Some of the stories involving iconic actor Steve McQueen can, quite understandably, seem too ludicrous to possibly be true. A man given the nickname ‘The King of Cool’ had a reputation to uphold and, without fear of repercussions, the true antihero of Hollywood didn’t hold back.

With a legacy defined having become a pioneering figure of the 1960s counterculture of the time, McQueen’s personal life and his ‘unique’ lifestyle choices attracted a wide-ranging type of personalities. With heavy drug use and a tendency to disappear for days at a time, McQueen took his The Magnificent Seven co-star Robert Vaughn under his wing in 1960 as a night away from filming took an unconventional turn.

The iconic Western film, directed by John Sturges, tells the tale of a group of seven gunfighters hired to protect a small village in Mexico from a group of marauding bandits. McQueen, taking method acting to a whole new level, found himself holed up in a Mexican brothel on Good Friday after getting wasted on margaritas in the hours that proceeded that moment.

Recalling the bizarre situation, actor Vaughn explained: “They said, ‘How many girls would you like?’ And Steve said, ‘SEVEN! We are ‘The Magnificent Seven’ and we want seven girls’. Even though not all seven of us were there,” in an interview with The Daily Mirror. “Steve was notorious for never carrying money. I didn’t know this as it was the first time we’d ever been out together.”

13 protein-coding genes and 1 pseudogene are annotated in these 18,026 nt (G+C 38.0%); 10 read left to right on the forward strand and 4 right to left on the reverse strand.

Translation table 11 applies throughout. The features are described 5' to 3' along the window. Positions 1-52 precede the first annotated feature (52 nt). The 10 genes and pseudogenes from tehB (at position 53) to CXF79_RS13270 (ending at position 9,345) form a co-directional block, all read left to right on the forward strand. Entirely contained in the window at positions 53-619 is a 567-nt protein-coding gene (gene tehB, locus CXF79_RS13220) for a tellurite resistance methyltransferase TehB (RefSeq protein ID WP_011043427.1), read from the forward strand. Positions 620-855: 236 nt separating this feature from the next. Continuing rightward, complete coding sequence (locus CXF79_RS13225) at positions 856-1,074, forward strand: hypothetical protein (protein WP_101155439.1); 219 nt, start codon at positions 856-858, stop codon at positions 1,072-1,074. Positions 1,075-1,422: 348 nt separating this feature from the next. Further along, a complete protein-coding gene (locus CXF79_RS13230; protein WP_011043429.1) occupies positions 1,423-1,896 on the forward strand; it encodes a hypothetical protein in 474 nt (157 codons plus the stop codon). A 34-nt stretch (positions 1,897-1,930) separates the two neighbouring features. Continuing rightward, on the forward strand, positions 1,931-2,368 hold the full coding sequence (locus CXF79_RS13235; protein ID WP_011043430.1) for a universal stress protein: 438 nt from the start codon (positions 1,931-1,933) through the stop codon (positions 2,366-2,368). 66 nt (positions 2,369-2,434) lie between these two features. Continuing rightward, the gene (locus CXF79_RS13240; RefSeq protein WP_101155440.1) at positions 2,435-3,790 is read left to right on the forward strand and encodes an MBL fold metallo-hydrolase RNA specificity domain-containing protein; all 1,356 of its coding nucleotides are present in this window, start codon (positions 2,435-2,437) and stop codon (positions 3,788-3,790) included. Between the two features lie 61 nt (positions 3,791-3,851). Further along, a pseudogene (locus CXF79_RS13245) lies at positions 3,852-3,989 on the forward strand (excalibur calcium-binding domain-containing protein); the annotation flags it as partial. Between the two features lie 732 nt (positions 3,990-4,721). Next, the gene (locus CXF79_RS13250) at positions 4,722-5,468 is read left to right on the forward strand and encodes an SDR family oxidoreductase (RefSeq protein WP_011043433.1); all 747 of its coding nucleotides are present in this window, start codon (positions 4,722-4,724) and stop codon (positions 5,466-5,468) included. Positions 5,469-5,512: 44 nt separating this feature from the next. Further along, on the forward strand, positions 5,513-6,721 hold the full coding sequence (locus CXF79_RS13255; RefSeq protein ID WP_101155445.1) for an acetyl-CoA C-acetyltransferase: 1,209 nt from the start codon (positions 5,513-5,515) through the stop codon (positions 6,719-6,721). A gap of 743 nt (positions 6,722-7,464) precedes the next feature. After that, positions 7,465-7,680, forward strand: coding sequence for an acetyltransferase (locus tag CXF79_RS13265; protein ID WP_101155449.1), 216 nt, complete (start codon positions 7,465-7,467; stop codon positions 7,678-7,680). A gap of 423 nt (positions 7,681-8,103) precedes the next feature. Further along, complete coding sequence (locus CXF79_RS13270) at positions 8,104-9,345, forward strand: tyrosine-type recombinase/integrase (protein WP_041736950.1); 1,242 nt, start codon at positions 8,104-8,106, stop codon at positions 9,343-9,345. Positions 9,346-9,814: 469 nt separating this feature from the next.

“It seemed to me that we were just two very drunk Americans, and I wasn’t feeling very magnificent, but I did not object to Steve’s gluttonous suggestion,” Vaughn would later detail in his memoirs. “I was flush with both pesos and dollars, having been too sick with an upset stomach in Cuernavaca to spend my daily allowance. So Steve and I adjourned to a room with many large pillows and the seven women. “

After hours inside the brothel with their seven women, the sobering morning light crept through the windows and reality dawned for Vaughn and McQueen as a return to the set of huge budget blockbuster was calling them. With two bouncers watching their every move, it was time to pay up. “He pulled out his Diners Club card, the madam of the house looked at it and went over and got a very tall, big Mexican guy and he shook his head and said, ‘NO’,” Vaughn remembers.

It was at this point, more than slightly disheveled and feeling the remnants of the night before, that the actors knew a decision needed to be made. “We just ran,” Vaughn added. “I jumped out the window and ended up climbing over a wall, and as I dropped down on to a street I thought, ‘This is the end for me’.”

Vaughn continued: “I landed on moist grass, sprang up and ran to the high wall surrounding the villa grounds, where I scrambled up a trellis and flung myself on to the edge of the wall.  Eyeing the 12ft drop to the street below, I saw two bulky Mexicans standing there as if on guard. I dropped to the ground, expecting to be apprehended if not beaten to a pulp. 

“I stood up and smiled wanly at the two men. They merely smiled, remarked, ‘Buenos noches,’ and strolled away. 

“The next morning, Steve arrived on the set 45 minutes late and badly hungover.”

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